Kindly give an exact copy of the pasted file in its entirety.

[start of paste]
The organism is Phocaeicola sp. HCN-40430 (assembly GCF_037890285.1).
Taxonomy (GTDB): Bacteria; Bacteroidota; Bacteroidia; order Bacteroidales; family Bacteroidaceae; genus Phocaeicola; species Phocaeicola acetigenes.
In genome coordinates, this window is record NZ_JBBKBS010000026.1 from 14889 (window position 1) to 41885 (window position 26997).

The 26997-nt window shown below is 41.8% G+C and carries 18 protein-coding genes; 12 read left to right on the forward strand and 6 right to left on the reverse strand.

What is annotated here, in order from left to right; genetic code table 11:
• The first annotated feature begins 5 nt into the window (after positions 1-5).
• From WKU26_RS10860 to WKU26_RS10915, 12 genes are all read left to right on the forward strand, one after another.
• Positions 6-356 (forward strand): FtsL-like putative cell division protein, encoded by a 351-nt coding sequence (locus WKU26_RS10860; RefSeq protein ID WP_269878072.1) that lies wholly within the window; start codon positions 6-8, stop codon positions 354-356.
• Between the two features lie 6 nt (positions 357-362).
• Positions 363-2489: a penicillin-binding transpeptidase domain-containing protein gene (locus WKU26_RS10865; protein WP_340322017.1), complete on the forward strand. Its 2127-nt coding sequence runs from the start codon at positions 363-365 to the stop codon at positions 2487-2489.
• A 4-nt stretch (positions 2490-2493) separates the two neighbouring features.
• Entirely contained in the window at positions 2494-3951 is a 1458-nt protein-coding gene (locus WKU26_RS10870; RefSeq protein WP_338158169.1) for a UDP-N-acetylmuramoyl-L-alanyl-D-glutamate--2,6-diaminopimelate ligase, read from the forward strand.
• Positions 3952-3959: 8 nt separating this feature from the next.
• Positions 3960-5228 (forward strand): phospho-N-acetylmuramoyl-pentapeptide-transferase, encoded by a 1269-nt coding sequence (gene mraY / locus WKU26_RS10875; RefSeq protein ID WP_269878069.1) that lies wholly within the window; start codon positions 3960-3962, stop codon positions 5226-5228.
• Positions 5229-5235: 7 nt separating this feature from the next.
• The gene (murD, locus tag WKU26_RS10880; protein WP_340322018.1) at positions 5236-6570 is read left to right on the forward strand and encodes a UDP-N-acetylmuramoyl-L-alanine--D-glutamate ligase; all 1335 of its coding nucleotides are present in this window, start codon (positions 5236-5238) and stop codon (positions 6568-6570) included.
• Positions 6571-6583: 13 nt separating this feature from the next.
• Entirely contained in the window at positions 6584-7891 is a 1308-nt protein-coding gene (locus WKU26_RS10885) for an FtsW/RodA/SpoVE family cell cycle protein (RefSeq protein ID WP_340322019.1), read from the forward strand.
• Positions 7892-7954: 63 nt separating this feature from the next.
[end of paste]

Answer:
The organism is Phocaeicola sp. HCN-40430 (assembly GCF_037890285.1).
Taxonomy (GTDB): Bacteria; Bacteroidota; Bacteroidia; order Bacteroidales; family Bacteroidaceae; genus Phocaeicola; species Phocaeicola acetigenes.
In genome coordinates, this window is record NZ_JBBKBS010000026.1 from 14889 (window position 1) to 41885 (window position 26997).

The 26997-nt window shown below is 41.8% G+C and carries 18 protein-coding genes; 12 read left to right on the forward strand and 6 right to left on the reverse strand.

What is annotated here, in order from left to right; genetic code table 11:
• The first annotated feature begins 5 nt into the window (after positions 1-5).
• From WKU26_RS10860 to WKU26_RS10915, 12 genes are all read left to right on the forward strand, one after another.
• Positions 6-356 (forward strand): FtsL-like putative cell division protein, encoded by a 351-nt coding sequence (locus WKU26_RS10860; RefSeq protein ID WP_269878072.1) that lies wholly within the window; start codon positions 6-8, stop codon positions 354-356.
• Between the two features lie 6 nt (positions 357-362).
• Positions 363-2489: a penicillin-binding transpeptidase domain-containing protein gene (locus WKU26_RS10865; protein WP_340322017.1), complete on the forward strand. Its 2127-nt coding sequence runs from the start codon at positions 363-365 to the stop codon at positions 2487-2489.
• A 4-nt stretch (positions 2490-2493) separates the two neighbouring features.
• Entirely contained in the window at positions 2494-3951 is a 1458-nt protein-coding gene (locus WKU26_RS10870; RefSeq protein WP_338158169.1) for a UDP-N-acetylmuramoyl-L-alanyl-D-glutamate--2,6-diaminopimelate ligase, read from the forward strand.
• Positions 3952-3959: 8 nt separating this feature from the next.
• Positions 3960-5228 (forward strand): phospho-N-acetylmuramoyl-pentapeptide-transferase, encoded by a 1269-nt coding sequence (gene mraY / locus WKU26_RS10875; RefSeq protein ID WP_269878069.1) that lies wholly within the window; start codon positions 3960-3962, stop codon positions 5226-5228.
• Positions 5229-5235: 7 nt separating this feature from the next.
• The gene (murD, locus tag WKU26_RS10880; protein WP_340322018.1) at positions 5236-6570 is read left to right on the forward strand and encodes a UDP-N-acetylmuramoyl-L-alanine--D-glutamate ligase; all 1335 of its coding nucleotides are present in this window, start codon (positions 5236-5238) and stop codon (positions 6568-6570) included.
• Positions 6571-6583: 13 nt separating this feature from the next.
• Entirely contained in the window at positions 6584-7891 is a 1308-nt protein-coding gene (locus WKU26_RS10885) for an FtsW/RodA/SpoVE family cell cycle protein (RefSeq protein ID WP_340322019.1), read from the forward strand.
• Positions 7892-7954: 63 nt separating this feature from the next.